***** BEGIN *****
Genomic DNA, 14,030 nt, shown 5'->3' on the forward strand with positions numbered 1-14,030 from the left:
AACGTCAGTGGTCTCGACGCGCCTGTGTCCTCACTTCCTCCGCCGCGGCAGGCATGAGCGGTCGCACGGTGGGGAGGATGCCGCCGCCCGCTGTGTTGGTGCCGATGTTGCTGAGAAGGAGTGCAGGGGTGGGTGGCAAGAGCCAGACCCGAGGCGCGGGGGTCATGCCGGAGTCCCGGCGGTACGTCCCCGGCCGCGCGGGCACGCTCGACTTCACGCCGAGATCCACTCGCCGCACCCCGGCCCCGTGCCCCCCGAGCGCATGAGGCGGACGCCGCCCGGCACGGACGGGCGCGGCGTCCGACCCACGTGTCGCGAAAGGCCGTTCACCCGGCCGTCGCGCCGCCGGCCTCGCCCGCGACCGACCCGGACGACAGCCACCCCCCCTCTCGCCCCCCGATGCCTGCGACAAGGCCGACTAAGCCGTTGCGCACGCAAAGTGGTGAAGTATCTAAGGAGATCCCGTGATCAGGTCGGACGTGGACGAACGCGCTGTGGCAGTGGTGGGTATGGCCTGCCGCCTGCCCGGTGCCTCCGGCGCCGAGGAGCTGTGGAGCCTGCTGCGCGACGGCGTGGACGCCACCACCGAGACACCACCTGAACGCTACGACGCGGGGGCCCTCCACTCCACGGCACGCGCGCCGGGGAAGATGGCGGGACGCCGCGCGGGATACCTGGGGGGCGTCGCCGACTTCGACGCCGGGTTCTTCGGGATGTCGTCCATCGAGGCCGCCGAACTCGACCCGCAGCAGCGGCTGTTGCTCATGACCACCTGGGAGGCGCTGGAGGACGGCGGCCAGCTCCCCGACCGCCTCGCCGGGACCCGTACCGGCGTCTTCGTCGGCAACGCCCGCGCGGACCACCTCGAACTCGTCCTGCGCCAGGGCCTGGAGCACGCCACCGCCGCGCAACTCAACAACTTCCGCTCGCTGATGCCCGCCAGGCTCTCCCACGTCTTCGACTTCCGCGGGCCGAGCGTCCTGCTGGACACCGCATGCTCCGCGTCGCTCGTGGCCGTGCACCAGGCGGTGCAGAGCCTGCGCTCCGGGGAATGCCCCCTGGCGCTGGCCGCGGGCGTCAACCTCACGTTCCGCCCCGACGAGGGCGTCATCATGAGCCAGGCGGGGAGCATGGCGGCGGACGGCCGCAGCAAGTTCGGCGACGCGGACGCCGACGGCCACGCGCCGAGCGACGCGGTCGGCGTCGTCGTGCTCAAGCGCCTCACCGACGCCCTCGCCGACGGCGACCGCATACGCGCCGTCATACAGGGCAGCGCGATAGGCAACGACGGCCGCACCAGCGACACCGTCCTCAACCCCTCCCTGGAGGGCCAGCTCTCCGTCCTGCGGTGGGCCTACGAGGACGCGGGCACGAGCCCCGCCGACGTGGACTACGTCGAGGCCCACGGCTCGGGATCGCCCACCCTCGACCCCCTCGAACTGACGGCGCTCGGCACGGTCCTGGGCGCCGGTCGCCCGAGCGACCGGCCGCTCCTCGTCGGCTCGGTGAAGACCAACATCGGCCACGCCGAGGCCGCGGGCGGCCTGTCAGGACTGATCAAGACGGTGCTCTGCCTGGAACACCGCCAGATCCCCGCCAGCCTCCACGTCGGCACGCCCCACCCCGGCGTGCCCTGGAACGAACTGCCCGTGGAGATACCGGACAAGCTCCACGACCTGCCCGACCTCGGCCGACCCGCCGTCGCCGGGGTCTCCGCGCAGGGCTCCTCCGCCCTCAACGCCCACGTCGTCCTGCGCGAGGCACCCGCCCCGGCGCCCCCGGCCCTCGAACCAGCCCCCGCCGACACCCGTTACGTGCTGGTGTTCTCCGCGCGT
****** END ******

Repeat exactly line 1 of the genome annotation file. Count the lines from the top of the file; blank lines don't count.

Genomic DNA, 14,030 nt, shown 5'->3' on the forward strand with positions numbered 1-14,030 from the left: